As readers, we are well aware of the urgent importance of sustainability and living green. In our personal lives, we actively find ways to be greener and more sustainable, whether that’s maintaining a compost pile in our backyards or discovering new ways to reduce our electricity consumption.
That’s fine and good, and we are doing our part. But, sometimes we may feel our efforts are all for naught, especially when we look at large businesses that produce lots of waste and yet choose not to adhere to environmental programs.
We know that sustainable business practices are an essential part of making our communities greener and more environmentally friendly.
The good news is that Environment Canada, the Environmental Protection Agency (EPA) in the US and other similar organizations continue to communicate to small and large companies that sustainability is not only good for the environment, it also makes excellent business sense.
Back in 1993, the EPA published a comprehensive guide – Business Guide for Reducing Solid Waste – that laid out how businesses could reduce their waste and, in turn, how this could save them money. A lot has changed since 1993, but encouraging businesses to implement environmentally friendly policies still remains a crucial element of the green movement. By the same token, businesses that choose to go green by, for example, enforcing recycling programs in their companies or reducing waste from their packaging process, end up with large budgetary savings.
It’s interesting to note that the EPA’s guide mentions how Johnson & Johnson realized dramatic savings when it began implementing recycling and waste reduction programs. Taking a cue, other healthcare businesses have not only chosen to implement sustainable practices, but have had the determination and capability to continue to enforce these practices within their own companies.
In the province of Ontario (Canada), a not-for-profit organization exists called the Recycling Council of Ontario, or RCO. One of the organization’s main purposes is to encourage waste reduction, diversion and recycling in businesses in the Ontario area. As part of the initiative, every year RCO hosts the Ontario Waste Minimization Awards, a ceremony that recognizes organizations that have demonstrated exceptional results for that year in the area of waste reduction and diversion.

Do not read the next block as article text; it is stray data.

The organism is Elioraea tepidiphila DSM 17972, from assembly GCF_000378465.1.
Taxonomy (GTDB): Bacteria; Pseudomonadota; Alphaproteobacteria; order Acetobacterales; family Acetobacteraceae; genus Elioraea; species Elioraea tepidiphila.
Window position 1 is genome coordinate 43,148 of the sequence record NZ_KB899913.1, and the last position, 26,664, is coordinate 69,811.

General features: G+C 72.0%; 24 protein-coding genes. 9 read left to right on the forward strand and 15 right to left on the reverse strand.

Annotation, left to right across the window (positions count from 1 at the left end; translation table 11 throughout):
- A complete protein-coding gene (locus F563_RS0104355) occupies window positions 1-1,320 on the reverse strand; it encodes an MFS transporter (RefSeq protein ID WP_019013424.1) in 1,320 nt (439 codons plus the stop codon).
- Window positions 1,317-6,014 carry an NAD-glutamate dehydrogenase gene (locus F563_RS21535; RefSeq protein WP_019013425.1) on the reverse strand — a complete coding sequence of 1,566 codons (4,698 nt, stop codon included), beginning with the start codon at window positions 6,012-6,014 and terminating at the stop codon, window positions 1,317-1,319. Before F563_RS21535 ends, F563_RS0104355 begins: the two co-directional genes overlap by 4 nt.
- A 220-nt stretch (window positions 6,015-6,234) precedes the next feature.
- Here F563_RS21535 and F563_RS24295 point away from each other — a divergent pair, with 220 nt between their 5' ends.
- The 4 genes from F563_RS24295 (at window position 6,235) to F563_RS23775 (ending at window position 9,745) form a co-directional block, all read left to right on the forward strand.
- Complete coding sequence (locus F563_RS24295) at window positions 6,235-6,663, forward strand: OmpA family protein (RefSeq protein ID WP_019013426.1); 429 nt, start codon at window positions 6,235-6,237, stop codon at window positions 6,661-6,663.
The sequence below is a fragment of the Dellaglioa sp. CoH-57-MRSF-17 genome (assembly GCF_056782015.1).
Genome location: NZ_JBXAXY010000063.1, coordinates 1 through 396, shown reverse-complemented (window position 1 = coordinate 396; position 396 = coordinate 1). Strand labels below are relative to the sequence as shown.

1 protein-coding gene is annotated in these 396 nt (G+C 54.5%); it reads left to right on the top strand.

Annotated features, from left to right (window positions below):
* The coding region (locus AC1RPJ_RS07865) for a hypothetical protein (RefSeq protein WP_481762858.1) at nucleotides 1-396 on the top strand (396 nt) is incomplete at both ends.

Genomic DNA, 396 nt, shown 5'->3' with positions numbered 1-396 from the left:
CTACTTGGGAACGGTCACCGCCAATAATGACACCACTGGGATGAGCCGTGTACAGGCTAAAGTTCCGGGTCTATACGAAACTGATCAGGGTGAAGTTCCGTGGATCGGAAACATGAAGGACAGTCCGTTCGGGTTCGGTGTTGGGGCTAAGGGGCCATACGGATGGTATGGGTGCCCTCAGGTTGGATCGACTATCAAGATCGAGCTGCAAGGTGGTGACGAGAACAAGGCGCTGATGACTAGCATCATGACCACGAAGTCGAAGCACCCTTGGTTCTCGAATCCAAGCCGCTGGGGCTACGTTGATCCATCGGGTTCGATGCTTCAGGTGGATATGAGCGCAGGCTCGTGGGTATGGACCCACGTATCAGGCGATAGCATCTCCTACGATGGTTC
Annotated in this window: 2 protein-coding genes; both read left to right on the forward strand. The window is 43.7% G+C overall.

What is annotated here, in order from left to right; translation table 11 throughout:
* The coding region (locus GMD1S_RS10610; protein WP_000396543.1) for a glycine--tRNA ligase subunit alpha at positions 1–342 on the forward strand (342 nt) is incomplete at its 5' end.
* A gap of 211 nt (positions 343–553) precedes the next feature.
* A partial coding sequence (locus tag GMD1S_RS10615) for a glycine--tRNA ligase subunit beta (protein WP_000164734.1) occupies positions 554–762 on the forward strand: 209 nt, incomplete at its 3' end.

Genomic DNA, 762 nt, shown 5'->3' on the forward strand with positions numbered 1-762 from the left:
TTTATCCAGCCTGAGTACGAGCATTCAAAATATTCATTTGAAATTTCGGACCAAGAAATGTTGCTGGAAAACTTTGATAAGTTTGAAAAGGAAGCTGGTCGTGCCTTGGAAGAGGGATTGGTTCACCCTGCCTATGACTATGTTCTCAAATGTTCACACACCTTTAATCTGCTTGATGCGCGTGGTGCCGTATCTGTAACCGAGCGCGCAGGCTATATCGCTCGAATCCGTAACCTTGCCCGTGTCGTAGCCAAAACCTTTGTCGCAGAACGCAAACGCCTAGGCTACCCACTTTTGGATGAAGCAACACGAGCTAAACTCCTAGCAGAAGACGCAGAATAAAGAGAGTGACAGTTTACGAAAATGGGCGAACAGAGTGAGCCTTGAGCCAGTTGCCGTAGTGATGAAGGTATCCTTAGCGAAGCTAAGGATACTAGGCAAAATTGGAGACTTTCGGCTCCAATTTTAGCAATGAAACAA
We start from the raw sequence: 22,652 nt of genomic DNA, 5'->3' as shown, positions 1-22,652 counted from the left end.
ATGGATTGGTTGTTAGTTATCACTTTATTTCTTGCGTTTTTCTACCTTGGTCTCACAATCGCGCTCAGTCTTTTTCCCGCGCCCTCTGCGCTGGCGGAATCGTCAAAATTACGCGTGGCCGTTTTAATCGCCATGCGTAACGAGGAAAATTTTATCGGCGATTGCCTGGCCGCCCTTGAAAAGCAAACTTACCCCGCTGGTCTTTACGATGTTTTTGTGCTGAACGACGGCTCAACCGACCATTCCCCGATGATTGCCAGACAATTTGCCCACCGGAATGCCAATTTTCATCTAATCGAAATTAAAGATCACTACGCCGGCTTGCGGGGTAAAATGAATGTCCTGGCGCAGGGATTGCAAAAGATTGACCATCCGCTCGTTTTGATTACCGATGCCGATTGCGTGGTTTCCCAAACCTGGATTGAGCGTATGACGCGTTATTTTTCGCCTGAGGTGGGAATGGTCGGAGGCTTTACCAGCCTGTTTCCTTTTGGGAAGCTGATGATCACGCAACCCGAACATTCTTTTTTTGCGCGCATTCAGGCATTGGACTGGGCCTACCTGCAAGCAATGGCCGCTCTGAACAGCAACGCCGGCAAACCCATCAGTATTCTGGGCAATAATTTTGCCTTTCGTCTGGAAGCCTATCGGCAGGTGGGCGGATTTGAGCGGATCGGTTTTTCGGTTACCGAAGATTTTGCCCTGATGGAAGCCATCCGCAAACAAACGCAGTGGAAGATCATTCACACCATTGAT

When most people think of truly green organizations, they don’t first think of a pharmaceutical company.
However, a strong message was sent when RCO presented Apotex Inc., Canada’s largest generic pharmaceutical drug maker, with a Silver Award in its ceremony last year. In fact, this wasn’t the first year that Apotex received a Silver Award from the Recycling Council of Ontario – the company also received the award a year earlier, in 2013.
There is no doubt about it, the RCO offers a significant and collective voice on the state of recycling and waste management in Ontario. So, to be awarded by the RCO in its annual ceremony truly says something.
Why was Apotex Recognized by RCO?
Because over the years, Apotex has made a firm commitment to reduce its waste in all of its company areas, from its manufacturing facilities to its office and administrative facilities. And over the past two years, the company has redoubled its efforts toward waste reduction and its recycling programs.
The company has done that by introducing new company-wide green programs, like its “Bring Your Mug to Work” and “Waste-Free Lunch” campaigns that encourage Apotex employees to reduce their personal waste. Apotex also continues to support its LEAN Documents Group, which in its efforts to LEAN out internal processes will also reduce the company’s amount of printed material.
Apotex also happens to promote a glass recycling program in its labs and each year actively communicates the importance of Earth Week, Water Reduction Week, and other international and national green campaigns.
This is what’s distinguished Apotex among its peers as a healthcare company that’s serious about being sustainable and green.
Yes, the pharmaceutical industry is not known for being particularly green. But, over the past two years, Apotex has shown that a pharmaceutical company can develop much better practices when it comes to environmental responsibility.
This post was generously sponsored by Apotex.